• What URLs should be excluded from Safe Links?
    Although not essential, you might want to exclude some URLs you trust and / or know to be safe.
  • Will you want to track link clicks?
    In the event of a surreptitious link being accessed you may need to track down who clicked it, especially if it wasn’t known to be unsafe at the time of access.
    If you will track clicks, will this apply to everyone? You may need multiple policies to track certain people and not others
  • Who should the Safe Attachments policy apply to?
    Safe Attachments delays mail at the expense of security, and only cover a small minority of threats. For maximum protection target at all licenced users but for speed vs risk you may want to only target Safe Attachments at users venerable to this kind of threat or who are most critical to the organization.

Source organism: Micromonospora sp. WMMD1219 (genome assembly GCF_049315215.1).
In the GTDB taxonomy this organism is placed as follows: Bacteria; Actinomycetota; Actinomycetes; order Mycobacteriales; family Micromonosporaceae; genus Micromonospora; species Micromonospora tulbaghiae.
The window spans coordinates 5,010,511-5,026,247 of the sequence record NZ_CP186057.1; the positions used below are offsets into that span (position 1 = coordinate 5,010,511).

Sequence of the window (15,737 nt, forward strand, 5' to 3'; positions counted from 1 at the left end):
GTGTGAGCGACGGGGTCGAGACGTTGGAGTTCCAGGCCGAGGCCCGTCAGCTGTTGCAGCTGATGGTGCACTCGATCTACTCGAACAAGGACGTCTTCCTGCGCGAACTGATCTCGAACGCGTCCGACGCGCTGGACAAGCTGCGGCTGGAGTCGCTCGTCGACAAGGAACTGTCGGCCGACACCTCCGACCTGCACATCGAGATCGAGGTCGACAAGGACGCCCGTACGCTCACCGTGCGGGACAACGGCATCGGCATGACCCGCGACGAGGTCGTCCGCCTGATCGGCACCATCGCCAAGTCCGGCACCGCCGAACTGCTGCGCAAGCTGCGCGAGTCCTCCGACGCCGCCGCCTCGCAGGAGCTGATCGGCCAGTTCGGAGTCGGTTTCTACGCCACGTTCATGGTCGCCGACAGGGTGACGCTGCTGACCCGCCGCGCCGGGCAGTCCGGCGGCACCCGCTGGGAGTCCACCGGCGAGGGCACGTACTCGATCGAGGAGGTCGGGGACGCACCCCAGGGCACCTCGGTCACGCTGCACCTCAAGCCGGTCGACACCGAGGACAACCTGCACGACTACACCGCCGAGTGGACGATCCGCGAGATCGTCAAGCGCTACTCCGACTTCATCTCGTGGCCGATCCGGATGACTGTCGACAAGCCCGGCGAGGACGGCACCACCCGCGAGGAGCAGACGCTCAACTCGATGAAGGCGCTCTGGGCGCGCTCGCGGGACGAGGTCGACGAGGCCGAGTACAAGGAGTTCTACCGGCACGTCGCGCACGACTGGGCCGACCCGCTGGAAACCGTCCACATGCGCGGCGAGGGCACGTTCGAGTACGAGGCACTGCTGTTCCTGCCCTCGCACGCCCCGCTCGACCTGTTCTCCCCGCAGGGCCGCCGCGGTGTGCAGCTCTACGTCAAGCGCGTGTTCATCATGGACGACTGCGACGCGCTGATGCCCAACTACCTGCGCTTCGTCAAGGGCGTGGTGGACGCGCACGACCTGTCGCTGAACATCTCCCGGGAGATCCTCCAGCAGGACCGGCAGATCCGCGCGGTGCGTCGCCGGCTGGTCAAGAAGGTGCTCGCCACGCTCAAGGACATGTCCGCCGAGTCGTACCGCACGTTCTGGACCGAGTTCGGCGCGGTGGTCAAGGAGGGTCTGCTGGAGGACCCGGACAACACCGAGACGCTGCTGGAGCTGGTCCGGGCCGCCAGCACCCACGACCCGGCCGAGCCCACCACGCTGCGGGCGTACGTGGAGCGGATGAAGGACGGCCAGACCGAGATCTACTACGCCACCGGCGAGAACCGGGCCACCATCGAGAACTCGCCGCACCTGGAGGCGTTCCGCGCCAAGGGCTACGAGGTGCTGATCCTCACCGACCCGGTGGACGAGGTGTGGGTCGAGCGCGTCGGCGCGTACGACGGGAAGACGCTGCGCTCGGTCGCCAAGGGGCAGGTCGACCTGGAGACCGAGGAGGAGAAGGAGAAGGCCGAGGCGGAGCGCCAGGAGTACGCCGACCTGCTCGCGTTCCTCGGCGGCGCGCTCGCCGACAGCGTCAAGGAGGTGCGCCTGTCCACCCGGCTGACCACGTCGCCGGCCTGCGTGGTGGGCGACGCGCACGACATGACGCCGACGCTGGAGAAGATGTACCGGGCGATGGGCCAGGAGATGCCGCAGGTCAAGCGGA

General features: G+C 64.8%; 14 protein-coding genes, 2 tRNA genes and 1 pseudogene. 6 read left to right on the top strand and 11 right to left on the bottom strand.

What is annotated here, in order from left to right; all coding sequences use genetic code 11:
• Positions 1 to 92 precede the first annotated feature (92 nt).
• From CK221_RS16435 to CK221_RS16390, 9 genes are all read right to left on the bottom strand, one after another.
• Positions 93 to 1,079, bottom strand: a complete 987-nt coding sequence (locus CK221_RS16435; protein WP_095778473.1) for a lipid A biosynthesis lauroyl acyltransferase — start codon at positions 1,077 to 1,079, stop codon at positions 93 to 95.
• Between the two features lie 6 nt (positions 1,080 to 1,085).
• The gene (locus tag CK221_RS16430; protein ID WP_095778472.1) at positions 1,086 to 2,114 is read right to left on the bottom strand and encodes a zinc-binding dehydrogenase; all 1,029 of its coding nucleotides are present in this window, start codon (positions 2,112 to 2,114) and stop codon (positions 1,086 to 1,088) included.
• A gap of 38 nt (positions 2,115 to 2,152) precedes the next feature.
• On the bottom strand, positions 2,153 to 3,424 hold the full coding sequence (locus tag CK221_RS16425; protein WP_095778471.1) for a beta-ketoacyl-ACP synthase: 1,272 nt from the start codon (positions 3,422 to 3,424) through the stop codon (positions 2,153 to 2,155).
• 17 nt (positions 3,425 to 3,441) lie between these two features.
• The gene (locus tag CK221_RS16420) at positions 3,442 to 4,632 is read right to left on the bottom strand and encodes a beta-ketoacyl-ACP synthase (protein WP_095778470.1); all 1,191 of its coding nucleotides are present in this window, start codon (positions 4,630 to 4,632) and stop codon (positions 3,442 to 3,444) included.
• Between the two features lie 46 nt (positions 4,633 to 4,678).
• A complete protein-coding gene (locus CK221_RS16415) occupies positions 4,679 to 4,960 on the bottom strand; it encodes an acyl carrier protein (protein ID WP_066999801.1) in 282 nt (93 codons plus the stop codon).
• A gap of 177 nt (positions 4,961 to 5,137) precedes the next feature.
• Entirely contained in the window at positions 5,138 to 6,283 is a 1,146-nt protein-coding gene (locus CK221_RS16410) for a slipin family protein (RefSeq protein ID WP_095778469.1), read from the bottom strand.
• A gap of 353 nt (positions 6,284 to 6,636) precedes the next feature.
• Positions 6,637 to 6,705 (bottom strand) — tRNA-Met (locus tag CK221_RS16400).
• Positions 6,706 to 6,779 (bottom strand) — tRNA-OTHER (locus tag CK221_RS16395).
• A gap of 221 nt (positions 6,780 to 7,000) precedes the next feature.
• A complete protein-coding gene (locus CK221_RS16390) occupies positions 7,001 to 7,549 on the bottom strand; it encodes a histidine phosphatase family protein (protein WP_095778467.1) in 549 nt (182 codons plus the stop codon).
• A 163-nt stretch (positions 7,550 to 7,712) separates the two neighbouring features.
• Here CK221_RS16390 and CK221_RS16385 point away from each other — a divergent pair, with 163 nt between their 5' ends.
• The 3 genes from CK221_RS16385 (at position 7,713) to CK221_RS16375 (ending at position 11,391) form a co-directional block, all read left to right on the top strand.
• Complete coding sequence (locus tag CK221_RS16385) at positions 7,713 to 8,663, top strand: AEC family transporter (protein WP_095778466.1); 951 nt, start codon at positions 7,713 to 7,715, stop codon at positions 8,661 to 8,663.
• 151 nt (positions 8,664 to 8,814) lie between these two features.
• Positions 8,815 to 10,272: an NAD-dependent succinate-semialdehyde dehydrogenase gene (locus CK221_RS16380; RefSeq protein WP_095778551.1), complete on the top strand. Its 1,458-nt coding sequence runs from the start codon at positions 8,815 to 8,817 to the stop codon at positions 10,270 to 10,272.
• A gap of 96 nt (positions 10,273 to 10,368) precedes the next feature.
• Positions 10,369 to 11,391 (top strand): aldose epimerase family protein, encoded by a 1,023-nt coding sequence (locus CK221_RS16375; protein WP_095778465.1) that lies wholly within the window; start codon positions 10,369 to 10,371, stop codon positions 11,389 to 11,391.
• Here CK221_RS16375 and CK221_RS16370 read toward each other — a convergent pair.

• What should the Safe Attachments policy do it if discovers a threat?
    Safe attachments has a number of actions it can take. These allow you to take no action, monitor that a threat has been detected, block the threat or replace the attachment.
  • Who should the Safe Attachments policy notify if a threat is discovered, if anyone?
    Often a security team will want to be notified if a zero-day threat is being sent to the organization. A contact address can be added here.

With the decisions made (and hopefully licences available) you are now ready to define your safe links and safe attachments policies.


In part one of this series we’ve looked at why you might want to consider using the new Advanced Threat Protection feature in Exchange Online Protection, and walked through the key decisions required before implementation. In the final part of this series we will walk through the implementation and usage of ATP.

If you would like to read the next part in this article series please go to Implementing Exchange Online Advanced Threat Protection (Part 2).